Last night at a Techrunch event in London someone who was at a talk I gave in Manchester earlier this year asked a VC panel if they still shared the view I expressed at the time that for many consumer internet startups the right strategy in the initial stages is to prioritise growing traffic over building revenues.

The point being that now we are in a credit crunch a more conservative strategy might be appropriate.

Unfortunately I wasn’t in the room to defend myself having irritatingly arrived too late (my fault), but if I had been there I would have stood by that comment – with the two caveats that you still need a strategy for monetisation even if you prioritise traffic in the early days and that I was talking about VC scale businesses.

I think those arguments apply equally in good times and bad.  My logic then, as now is:

  • For mass market (primarily) free to use sites unless you have got a lot of traffic then garnering meaningful ad revenues will be impossible.  Minimum critical mass to get advertisers to really engage comes in at around 1m uniques in the UK and maybe 5m in the US.
  • Generally speaking, for a business with VC scale funding and ambitions the revenue available with traffic under these levels is secondary in terms of value creation to reaching minimum critical mass in your user base.
  • Therefore growing traffic is more important early on than growing revenues

This strategy worked for Google and Facebook across cycles and is working for Twitter now.

Note though, that these are all very successful businesses and if there is any doubt that VC funding is available then finding revenue to ensure survival makes a lot more sense.  That can be either for pre VC companies or businesses that have had a Series A.  And VCs are getting a lot more conservative at the moment.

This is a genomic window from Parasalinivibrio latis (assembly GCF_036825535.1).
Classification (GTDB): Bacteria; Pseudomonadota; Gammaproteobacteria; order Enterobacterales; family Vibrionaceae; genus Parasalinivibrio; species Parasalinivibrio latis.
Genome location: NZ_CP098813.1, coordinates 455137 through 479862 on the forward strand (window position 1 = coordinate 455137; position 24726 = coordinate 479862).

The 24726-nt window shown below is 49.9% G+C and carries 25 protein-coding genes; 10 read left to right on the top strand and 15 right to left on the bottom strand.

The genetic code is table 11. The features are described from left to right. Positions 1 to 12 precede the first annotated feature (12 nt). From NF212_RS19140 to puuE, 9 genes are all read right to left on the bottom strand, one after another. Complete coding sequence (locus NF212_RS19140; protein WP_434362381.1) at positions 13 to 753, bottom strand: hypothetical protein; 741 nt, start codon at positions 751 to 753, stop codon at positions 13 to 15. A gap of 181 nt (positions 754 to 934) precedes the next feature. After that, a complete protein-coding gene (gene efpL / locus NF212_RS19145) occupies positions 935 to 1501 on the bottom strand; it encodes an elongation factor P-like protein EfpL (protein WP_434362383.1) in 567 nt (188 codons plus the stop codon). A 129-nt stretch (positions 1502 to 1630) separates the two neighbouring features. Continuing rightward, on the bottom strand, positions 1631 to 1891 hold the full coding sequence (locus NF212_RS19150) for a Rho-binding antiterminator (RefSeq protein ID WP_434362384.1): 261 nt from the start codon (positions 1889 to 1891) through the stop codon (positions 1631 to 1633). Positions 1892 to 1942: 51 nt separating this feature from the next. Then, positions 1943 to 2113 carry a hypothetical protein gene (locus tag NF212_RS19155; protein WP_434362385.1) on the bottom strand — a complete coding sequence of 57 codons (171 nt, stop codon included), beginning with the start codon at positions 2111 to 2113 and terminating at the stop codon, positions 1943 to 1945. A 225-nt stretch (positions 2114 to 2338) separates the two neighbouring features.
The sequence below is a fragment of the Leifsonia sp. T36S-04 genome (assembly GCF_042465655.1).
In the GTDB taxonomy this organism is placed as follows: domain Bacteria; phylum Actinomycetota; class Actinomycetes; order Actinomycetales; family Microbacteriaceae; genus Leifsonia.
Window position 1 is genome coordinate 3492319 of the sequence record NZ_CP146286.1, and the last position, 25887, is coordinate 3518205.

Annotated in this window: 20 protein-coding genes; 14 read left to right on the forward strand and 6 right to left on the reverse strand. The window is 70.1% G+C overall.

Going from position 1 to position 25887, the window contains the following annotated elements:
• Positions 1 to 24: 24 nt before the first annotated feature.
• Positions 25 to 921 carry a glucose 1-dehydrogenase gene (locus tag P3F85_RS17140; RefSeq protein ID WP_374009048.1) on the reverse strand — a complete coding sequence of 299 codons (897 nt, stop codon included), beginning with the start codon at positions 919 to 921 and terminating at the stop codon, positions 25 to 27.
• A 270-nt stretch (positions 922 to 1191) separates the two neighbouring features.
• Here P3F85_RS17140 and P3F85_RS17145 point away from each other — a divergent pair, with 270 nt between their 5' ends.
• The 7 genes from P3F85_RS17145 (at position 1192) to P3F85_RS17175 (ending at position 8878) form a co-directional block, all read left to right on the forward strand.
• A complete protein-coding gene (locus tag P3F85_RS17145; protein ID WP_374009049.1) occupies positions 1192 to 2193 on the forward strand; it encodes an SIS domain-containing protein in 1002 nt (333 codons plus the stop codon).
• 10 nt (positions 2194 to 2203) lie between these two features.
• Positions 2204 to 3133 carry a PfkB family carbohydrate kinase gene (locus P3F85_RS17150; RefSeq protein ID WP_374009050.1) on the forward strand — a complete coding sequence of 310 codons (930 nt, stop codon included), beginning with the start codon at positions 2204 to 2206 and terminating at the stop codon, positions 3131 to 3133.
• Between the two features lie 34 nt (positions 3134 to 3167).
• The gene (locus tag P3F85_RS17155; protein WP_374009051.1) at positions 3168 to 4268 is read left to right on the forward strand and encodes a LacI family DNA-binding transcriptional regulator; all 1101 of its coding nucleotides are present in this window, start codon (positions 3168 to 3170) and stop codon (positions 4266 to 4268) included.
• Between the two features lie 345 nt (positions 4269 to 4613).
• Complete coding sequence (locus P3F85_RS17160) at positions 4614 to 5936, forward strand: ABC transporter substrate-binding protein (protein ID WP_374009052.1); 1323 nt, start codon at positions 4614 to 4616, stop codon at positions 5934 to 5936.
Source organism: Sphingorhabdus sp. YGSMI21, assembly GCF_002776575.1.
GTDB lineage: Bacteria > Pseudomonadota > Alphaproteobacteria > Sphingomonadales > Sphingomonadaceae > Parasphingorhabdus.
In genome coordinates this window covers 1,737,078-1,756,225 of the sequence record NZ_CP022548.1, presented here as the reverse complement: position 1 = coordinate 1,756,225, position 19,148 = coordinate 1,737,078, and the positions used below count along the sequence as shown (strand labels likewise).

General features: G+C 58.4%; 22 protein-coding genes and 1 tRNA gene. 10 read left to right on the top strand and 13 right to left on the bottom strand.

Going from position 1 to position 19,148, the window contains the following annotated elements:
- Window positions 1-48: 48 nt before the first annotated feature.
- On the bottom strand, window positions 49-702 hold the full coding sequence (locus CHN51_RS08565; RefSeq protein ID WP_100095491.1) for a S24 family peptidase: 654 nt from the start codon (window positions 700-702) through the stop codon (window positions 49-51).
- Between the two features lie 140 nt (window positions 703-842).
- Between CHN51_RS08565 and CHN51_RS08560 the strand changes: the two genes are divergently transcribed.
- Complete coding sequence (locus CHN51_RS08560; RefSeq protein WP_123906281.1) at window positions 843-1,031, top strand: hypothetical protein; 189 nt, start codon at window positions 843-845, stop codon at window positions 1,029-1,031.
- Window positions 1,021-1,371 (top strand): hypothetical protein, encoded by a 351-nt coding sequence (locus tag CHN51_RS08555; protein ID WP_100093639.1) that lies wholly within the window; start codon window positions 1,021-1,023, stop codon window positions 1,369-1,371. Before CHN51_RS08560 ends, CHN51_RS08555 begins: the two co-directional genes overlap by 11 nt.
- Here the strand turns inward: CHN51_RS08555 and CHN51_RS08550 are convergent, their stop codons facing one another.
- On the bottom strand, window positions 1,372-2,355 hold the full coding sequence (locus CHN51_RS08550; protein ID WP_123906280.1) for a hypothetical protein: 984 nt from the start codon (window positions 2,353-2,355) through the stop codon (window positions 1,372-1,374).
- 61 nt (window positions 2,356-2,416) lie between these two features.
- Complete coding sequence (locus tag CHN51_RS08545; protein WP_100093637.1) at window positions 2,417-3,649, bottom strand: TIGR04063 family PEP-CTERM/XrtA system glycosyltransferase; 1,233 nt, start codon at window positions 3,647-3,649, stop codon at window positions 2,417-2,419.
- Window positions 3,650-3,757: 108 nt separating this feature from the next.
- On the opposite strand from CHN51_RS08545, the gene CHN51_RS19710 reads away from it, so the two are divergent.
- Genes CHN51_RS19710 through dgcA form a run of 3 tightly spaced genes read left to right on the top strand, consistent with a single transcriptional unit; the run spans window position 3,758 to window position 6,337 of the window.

The other caveat is that the display advertising market is getting soft and there are new and legitimate doubts about whether straight forward banners on social media sites will ever generate much revenue.  Simply having hundreds of millions of page views (or the potential for them) is therefore less attractive.  That monetisation strategy is getting trickier.

The other point I want to make is possibly more important: focusing on what VCs want is not necessarily a good idea. 

Venture capital is only appropriate for a small percentage of businesses – i.e. those which have potential to exit at significant valuations (for us around $200m+) and which need at least $5-10m to get them there.  For businesses that fall outside of those parameters then raising venture capital can be value destructive – and often is.

So for me the right thing for any business is to focus on what is best for it’s existing shareholders and then only if there is a natural fit with what a VC wants to do you go ahead and raise some money.  That is very different to bending the strategy out of shape just to get a VC on board.